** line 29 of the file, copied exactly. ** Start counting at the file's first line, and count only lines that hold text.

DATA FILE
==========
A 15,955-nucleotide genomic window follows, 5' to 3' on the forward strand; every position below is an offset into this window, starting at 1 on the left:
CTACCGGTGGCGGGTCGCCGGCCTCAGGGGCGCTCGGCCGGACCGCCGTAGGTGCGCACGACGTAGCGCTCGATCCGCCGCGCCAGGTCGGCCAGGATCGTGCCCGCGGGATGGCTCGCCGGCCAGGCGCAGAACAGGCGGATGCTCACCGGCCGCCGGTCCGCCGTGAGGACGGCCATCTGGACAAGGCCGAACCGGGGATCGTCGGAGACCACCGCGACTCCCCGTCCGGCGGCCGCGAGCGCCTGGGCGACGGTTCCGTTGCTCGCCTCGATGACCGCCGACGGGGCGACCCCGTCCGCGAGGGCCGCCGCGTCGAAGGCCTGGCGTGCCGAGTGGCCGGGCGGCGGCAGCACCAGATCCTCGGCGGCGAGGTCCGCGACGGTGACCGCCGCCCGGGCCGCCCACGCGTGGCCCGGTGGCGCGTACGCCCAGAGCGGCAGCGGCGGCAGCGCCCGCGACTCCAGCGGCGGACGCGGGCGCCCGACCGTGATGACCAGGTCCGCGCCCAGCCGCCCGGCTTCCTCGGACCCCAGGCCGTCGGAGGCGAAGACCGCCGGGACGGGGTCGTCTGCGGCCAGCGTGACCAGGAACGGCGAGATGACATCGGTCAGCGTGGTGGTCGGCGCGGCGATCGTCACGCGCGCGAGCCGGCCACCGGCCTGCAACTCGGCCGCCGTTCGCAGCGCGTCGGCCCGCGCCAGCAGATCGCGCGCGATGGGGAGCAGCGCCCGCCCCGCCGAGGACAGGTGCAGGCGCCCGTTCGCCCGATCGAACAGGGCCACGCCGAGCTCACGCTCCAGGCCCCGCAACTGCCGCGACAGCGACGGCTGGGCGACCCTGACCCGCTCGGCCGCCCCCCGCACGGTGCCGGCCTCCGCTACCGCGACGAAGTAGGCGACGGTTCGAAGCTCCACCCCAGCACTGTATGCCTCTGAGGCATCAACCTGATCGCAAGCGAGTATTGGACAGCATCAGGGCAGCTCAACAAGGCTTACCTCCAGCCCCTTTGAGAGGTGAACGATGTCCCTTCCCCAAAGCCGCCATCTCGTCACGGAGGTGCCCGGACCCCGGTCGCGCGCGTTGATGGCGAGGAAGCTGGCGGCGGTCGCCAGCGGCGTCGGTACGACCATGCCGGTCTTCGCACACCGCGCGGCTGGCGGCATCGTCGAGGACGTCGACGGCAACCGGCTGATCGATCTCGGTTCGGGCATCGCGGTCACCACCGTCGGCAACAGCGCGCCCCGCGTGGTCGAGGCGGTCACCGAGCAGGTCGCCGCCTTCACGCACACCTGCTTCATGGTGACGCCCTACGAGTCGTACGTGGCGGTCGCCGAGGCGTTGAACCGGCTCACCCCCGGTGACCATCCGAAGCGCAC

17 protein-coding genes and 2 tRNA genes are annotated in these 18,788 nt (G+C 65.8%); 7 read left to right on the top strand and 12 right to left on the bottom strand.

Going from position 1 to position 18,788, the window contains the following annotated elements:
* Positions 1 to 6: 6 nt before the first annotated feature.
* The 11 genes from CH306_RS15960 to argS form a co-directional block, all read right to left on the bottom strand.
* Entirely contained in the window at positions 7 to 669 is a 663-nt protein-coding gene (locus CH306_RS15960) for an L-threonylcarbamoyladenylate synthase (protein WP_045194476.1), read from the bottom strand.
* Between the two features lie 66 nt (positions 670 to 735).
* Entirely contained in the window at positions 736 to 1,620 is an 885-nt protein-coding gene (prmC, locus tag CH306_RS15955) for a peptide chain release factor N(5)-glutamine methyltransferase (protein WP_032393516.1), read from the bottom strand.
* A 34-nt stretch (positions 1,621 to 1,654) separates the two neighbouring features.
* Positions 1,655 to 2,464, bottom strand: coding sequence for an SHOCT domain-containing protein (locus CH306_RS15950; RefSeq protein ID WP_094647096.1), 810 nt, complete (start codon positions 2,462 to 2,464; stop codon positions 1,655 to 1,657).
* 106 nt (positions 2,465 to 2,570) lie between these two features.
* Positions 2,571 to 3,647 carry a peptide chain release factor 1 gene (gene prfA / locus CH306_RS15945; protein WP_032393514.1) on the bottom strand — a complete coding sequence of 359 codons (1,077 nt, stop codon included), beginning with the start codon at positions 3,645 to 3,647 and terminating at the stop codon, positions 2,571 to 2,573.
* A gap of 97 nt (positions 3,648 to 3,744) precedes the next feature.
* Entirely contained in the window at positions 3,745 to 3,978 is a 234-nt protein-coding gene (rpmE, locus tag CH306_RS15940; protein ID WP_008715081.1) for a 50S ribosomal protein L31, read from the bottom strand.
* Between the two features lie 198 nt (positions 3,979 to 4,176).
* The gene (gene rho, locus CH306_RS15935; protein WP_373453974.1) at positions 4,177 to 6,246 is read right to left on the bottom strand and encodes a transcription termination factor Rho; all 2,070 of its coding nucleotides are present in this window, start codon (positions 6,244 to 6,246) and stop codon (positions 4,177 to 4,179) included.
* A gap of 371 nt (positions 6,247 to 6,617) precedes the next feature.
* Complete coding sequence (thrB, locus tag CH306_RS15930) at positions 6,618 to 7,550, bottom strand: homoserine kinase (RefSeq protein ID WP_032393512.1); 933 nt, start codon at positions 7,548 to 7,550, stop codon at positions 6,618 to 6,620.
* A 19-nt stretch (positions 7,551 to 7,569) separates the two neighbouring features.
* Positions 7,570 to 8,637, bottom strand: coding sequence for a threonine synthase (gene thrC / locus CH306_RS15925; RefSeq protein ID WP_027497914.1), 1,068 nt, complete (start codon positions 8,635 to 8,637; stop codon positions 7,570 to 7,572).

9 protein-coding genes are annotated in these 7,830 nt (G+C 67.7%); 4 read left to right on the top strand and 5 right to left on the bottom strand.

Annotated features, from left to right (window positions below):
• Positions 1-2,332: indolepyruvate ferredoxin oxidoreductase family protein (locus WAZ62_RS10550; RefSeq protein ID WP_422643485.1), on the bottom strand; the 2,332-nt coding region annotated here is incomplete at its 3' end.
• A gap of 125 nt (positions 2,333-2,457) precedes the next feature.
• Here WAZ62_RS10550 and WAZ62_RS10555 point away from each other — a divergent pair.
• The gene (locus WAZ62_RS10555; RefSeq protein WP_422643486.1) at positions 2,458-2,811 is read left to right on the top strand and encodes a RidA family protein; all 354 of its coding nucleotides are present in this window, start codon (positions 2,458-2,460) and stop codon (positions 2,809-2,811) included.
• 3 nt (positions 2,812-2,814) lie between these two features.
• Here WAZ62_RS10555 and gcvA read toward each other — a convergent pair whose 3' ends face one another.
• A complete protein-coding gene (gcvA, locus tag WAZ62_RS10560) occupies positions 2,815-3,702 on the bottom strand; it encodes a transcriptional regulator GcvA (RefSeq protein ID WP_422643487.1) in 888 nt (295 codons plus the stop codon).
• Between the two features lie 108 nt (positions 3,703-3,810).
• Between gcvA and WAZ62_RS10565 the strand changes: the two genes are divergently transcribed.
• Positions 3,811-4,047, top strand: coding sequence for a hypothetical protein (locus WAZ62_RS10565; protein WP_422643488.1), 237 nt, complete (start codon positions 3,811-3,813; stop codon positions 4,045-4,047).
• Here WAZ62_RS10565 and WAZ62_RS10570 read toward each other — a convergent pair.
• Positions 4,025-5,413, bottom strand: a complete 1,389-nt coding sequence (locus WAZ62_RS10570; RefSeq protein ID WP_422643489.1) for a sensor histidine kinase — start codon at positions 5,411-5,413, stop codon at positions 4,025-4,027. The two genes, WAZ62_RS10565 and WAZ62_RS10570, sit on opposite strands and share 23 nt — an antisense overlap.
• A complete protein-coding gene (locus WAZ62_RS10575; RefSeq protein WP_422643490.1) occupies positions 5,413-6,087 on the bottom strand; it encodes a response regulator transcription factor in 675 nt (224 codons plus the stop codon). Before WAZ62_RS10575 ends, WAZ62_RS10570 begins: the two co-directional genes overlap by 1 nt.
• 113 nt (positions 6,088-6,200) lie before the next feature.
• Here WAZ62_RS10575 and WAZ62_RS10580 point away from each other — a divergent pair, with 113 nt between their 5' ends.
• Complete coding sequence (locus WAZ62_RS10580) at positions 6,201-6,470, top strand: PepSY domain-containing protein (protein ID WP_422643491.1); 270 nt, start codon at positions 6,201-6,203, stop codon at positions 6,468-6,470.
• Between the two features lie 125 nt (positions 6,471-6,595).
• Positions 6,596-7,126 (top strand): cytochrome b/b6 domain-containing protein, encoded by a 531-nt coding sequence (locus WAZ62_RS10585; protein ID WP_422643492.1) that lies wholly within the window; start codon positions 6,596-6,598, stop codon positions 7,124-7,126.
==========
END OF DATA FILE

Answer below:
• Here WAZ62_RS10555 and gcvA read toward each other — a convergent pair whose 3' ends face one another.